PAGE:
How mutual fund income is taxed

Learn how distributions are taxed and what structures you can use to keep more of your money

Matthew Elder 2 December, 2019 | 1:35AM
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Mutual funds are designed to provide a more economical and simplified way of investing for those who prefer not to wrestle with the intricacies of choosing individual securities and monitoring their performance in order to achieve a well balanced, diversified portfolio.

As long as you find value in the management fees, you can let professionals manage your portfolio. However, taking the fund route isn’t entirely without its complications, thanks to the taxation of income earned within your fund investments.

When you have a portfolio of individual stocks, bonds and cash instruments, you will receive a consolidated T5 tax-information slip from the investment dealer where you keep your portfolio. This will show the total interest and dividends received from all of the investments within your portfolio, which you then report on the respective lines of your income tax returns.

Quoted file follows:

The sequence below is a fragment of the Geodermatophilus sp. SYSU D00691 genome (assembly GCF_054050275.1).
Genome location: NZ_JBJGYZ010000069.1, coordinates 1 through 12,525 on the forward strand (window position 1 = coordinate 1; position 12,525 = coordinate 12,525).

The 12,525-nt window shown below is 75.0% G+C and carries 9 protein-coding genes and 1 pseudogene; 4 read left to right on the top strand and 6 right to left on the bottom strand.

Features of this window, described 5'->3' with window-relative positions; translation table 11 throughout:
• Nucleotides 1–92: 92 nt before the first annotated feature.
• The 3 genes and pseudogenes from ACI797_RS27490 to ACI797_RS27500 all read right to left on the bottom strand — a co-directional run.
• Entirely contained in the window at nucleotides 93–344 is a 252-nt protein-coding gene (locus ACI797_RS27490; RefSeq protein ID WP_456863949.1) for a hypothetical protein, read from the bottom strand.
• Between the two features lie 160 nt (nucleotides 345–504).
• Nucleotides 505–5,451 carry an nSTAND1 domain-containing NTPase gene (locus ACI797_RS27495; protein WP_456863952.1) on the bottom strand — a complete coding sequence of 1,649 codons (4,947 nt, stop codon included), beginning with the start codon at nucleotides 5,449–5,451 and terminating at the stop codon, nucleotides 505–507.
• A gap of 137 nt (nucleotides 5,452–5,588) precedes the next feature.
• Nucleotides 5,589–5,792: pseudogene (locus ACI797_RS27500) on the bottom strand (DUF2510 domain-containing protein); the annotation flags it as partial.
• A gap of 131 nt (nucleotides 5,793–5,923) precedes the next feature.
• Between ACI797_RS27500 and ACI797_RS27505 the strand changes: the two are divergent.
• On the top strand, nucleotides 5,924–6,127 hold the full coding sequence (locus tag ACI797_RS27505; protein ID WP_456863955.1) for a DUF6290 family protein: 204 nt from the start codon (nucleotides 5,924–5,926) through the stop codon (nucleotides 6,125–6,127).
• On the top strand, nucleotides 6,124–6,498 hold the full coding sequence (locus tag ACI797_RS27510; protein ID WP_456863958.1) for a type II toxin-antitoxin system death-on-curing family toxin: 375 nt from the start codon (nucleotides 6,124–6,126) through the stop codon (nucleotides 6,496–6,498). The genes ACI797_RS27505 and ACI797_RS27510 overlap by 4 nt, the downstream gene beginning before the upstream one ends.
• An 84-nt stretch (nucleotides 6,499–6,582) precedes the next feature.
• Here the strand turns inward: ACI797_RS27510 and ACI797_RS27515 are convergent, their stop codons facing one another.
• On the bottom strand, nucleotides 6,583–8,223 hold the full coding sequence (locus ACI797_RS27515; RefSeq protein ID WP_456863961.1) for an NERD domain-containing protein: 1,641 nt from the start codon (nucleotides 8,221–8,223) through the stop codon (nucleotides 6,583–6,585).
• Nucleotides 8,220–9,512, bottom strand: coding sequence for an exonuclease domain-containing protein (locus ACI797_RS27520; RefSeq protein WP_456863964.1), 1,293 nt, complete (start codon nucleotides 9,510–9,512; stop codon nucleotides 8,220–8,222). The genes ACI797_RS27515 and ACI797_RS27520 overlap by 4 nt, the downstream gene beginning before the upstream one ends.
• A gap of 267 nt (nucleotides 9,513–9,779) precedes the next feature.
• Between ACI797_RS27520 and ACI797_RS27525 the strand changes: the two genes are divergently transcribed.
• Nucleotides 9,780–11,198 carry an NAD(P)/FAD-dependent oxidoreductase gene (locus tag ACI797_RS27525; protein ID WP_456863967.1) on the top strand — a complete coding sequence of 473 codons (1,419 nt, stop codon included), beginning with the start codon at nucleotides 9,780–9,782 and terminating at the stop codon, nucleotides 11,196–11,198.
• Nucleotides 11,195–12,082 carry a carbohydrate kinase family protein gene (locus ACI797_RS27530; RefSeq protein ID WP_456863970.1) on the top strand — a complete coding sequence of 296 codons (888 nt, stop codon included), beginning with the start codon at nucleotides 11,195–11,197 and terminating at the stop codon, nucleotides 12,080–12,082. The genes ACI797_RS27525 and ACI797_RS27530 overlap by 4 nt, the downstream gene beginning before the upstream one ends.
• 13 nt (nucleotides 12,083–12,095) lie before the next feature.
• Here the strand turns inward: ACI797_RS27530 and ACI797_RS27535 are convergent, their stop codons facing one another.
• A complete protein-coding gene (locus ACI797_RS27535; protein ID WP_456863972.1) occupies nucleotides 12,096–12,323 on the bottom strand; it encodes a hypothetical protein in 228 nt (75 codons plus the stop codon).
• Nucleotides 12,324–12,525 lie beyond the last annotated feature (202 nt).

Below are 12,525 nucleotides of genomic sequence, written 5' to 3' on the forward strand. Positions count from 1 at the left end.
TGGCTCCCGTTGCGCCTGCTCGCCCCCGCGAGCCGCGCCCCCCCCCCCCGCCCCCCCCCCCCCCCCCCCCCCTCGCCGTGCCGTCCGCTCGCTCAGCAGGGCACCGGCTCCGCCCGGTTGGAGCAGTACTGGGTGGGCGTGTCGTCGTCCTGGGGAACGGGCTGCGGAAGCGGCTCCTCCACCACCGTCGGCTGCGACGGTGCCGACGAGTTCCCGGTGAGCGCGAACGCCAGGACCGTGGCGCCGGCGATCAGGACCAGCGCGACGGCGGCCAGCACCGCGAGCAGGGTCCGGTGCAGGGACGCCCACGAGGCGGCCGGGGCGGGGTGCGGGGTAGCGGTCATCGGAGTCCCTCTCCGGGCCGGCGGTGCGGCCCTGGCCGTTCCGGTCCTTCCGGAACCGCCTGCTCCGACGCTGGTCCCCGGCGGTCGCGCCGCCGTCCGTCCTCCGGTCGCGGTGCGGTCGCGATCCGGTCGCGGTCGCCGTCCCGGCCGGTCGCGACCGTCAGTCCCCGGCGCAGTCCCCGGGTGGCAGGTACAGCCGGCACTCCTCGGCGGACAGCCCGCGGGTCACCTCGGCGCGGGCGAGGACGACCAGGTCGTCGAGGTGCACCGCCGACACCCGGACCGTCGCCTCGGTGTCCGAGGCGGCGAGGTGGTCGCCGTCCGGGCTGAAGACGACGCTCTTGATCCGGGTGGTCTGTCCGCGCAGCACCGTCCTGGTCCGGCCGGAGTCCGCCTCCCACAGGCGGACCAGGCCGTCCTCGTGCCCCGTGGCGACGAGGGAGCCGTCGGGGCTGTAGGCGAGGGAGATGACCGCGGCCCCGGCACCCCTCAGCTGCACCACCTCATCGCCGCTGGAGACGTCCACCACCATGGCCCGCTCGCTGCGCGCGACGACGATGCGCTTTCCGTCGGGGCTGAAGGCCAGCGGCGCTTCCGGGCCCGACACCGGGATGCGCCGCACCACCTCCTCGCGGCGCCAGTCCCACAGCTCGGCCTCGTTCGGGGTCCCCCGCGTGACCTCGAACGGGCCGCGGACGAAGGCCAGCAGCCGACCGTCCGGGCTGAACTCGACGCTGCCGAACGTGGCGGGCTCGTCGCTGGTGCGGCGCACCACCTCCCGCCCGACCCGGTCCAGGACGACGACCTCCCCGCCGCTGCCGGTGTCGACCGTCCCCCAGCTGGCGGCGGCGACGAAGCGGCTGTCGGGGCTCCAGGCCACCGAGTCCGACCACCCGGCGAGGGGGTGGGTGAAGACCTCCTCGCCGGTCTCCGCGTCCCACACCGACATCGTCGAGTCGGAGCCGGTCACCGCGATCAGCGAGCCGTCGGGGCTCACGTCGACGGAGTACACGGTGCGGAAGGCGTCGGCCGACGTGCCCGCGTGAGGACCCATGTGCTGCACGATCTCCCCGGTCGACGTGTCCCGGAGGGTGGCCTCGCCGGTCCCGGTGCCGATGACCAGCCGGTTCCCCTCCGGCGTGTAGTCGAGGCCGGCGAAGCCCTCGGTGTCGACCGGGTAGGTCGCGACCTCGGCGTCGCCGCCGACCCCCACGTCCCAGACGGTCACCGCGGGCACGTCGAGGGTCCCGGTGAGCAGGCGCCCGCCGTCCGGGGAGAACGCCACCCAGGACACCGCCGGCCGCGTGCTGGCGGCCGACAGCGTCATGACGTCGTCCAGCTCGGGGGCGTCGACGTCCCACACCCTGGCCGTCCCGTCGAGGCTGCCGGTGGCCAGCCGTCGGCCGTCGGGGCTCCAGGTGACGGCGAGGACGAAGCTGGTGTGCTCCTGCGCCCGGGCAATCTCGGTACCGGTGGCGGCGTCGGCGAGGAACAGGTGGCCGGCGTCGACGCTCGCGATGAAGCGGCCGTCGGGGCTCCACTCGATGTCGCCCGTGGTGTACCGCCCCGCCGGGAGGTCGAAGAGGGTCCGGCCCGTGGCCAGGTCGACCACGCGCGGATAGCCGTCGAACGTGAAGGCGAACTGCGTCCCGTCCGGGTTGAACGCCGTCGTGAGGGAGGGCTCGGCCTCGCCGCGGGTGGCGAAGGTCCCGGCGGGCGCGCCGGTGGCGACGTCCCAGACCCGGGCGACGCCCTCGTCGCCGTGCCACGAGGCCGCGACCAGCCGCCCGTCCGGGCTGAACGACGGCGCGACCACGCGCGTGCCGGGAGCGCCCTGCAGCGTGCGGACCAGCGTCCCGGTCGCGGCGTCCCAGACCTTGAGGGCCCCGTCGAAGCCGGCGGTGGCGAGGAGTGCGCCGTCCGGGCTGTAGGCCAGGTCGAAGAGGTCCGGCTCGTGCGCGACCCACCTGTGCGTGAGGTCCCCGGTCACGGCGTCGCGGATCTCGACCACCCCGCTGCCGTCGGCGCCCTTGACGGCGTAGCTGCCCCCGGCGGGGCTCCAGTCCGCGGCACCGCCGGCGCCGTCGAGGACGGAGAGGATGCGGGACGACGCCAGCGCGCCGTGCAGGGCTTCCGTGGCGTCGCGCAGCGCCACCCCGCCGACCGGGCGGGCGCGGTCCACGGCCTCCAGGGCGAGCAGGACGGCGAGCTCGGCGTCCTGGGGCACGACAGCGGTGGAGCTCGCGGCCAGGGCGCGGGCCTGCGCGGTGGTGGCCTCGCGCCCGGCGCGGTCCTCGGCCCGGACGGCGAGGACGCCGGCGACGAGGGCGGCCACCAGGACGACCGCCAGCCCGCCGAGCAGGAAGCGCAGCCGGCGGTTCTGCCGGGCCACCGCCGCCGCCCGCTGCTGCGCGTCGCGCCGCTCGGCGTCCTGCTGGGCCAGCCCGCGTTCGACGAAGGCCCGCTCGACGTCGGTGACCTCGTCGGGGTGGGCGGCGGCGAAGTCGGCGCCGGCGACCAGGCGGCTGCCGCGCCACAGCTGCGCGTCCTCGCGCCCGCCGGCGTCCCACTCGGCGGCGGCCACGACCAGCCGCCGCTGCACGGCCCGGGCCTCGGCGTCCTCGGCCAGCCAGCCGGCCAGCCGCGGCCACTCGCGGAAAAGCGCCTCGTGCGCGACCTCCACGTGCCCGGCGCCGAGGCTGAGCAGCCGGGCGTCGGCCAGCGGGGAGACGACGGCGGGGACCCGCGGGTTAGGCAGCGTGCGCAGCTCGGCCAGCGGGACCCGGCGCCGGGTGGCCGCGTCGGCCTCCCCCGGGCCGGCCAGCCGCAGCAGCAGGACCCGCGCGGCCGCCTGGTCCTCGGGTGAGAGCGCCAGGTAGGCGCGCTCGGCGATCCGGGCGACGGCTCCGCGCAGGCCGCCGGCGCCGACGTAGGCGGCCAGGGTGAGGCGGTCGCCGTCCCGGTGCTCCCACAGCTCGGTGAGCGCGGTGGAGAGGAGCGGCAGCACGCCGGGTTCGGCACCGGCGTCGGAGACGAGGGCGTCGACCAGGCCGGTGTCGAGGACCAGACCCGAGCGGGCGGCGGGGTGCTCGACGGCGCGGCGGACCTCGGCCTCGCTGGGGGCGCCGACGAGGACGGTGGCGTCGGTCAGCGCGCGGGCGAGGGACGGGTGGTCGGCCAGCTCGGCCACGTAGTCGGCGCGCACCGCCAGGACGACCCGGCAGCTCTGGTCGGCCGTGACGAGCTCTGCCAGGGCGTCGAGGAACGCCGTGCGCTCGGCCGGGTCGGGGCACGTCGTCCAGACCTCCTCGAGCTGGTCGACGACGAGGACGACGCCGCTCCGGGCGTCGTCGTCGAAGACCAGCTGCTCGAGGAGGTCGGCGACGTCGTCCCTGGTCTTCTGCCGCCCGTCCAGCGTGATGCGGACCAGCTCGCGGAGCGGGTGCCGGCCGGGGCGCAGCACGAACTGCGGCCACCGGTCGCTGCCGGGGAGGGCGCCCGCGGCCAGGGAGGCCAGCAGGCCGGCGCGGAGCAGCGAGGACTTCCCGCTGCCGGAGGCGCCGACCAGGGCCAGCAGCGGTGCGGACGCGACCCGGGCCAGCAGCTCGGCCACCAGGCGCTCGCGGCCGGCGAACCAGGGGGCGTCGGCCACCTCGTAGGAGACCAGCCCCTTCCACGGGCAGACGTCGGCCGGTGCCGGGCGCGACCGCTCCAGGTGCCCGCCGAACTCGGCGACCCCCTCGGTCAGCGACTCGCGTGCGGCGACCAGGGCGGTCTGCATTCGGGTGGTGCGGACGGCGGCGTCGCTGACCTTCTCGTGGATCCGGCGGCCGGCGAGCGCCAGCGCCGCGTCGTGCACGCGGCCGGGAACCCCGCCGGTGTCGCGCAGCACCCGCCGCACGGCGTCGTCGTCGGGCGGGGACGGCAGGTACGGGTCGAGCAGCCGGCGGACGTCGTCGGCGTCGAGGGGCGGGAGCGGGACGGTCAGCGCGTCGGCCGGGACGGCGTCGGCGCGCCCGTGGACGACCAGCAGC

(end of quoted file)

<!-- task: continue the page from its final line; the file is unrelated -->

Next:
With a portfolio of mutual funds, on the other hand, you’ll receive T3 tax slips (for mutual fund trusts and, if a Quebec resident, a Relevé 16 for provincial tax purposes) for each individual fund your own. That can add up to a lot of individual tax slips, from which you’ll have to total the various amounts to consolidate for reporting on your tax return. (Some mutual funds are structured as corporations, rather than trusts, and issue T5 income slips, and Relevé 3 for Quebec tax returns. These “corporate class” funds are discussed below.)

This discussion only applies to investments held outside a registered account such as an RRSP, RRIF, TFSA or RESP. Income or capital gains earned from the latter are not taxable until money is withdrawn from the account (except in the case of a TFSA), at which time it is fully taxable as ordinary income at your marginal tax rate.

Tax on annual distributions
Most mutual funds, whether conventional or exchanged-traded funds (ETFs), are structured as inter-vivos trusts, and thus are required to distribute net taxable income earned within the fund. addition to interest and dividends, this also includes capital gains realized within the fund. (Losses realized within the fund are not distributable to investors.)